We’ve listened carefully and worked closely with service provider organizations, home and community care staff, patients, families and other system partners, and we are now moving forward with the next steps to transition care to Ontario health teams. With these proposed changes, we will improve the way people connect to home care services, and we will break down long-standing barriers between home care and other parts of the health care system.

The government has introduced legislation to consolidate the 14 Home and Community Care Support Services organizations into a single new service organization called Ontario Health atHome, which would be a subsidiary of Ontario Health. Ontario Health atHome is intended to provide a strong, centralized and stable organization for the provision of home care now, and eventually to provide operational supports to Ontario health teams to support their provision of home care in the future. All employees of Home and Community Care Support Services organizations would become employees of Ontario Health atHome as of the date of integration. HCCSS staff will continue to be valued contributors to home care delivery.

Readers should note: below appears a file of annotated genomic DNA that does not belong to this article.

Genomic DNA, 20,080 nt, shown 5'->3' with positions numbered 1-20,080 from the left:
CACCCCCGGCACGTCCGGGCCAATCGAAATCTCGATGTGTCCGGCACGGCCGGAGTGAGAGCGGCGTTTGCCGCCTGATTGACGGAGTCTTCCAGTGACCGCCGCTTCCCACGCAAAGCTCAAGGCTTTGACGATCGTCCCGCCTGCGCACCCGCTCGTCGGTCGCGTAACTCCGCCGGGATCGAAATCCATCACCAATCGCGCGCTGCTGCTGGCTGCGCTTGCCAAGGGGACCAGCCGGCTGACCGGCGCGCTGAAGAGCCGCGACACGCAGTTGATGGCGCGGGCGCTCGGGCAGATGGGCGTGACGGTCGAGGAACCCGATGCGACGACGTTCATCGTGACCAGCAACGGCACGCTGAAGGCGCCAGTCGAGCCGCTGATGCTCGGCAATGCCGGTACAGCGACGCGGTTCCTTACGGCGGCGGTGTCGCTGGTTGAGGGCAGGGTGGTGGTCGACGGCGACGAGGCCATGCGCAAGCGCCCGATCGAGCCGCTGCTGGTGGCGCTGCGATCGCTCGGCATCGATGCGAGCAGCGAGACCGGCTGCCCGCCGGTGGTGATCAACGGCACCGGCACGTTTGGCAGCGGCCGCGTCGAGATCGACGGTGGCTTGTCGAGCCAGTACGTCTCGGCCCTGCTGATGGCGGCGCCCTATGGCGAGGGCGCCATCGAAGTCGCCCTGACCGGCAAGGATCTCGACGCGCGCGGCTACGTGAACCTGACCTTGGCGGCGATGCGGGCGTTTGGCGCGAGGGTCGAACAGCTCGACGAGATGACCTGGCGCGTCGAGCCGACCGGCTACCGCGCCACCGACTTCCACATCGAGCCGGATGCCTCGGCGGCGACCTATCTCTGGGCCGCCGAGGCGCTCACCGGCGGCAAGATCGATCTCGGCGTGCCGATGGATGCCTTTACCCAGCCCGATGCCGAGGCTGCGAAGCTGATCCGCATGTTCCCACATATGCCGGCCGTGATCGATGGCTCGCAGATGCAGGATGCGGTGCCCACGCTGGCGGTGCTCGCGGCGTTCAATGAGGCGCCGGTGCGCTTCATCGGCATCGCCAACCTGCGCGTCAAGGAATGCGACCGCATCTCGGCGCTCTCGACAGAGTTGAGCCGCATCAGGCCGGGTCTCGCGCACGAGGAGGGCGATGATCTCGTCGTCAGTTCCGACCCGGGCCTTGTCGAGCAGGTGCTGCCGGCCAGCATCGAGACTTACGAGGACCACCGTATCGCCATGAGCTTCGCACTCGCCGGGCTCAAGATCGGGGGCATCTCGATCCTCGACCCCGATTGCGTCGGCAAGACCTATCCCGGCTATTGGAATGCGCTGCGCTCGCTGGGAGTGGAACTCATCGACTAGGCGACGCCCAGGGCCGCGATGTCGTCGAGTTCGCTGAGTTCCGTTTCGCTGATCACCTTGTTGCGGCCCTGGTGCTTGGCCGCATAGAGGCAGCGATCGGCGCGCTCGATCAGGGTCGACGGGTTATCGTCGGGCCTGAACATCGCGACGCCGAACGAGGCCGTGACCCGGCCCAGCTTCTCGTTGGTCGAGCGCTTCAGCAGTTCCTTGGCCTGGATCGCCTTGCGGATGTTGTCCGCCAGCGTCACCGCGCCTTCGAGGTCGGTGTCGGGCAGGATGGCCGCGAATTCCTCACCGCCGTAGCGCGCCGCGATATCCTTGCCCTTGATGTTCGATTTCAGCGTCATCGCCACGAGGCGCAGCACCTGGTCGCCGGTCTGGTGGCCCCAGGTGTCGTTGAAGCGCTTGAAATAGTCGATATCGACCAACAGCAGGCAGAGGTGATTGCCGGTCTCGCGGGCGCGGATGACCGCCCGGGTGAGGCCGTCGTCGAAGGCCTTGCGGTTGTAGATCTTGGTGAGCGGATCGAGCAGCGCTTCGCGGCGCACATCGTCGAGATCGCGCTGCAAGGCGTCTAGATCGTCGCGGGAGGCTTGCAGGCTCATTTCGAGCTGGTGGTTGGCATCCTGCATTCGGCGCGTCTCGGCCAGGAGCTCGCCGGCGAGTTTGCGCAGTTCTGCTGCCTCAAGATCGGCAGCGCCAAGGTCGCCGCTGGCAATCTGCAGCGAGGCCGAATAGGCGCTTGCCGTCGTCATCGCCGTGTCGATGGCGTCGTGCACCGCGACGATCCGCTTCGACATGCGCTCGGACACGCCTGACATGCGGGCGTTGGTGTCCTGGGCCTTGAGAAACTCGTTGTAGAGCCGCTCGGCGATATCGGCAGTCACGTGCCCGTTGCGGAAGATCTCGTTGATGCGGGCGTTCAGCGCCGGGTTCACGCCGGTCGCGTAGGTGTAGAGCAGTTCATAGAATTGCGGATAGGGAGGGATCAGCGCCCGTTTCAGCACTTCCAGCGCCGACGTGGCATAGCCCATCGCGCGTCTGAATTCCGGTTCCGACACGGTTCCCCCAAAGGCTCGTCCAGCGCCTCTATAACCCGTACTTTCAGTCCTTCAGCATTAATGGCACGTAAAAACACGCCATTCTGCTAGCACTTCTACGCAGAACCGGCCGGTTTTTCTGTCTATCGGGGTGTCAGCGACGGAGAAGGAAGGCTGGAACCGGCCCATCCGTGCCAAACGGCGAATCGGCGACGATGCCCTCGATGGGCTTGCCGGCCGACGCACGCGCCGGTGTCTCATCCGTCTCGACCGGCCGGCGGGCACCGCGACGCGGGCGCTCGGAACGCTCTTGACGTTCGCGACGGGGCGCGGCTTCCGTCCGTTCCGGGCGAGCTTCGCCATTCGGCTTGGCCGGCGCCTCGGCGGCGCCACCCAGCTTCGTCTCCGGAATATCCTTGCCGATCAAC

If the legislation is passed and comes into effect, then, in the short term, Ontario Health atHome would continue to coordinate and deliver home care, keeping continuity within the services HCCSS organizations deliver today. Maintaining consistent quality standards to patients as we go through this transition remains our government’s top priority. As OHTs are designated and take on responsibility for home care delivery, Ontario Health atHome would shift to providing them with home care operational supports, including care coordination.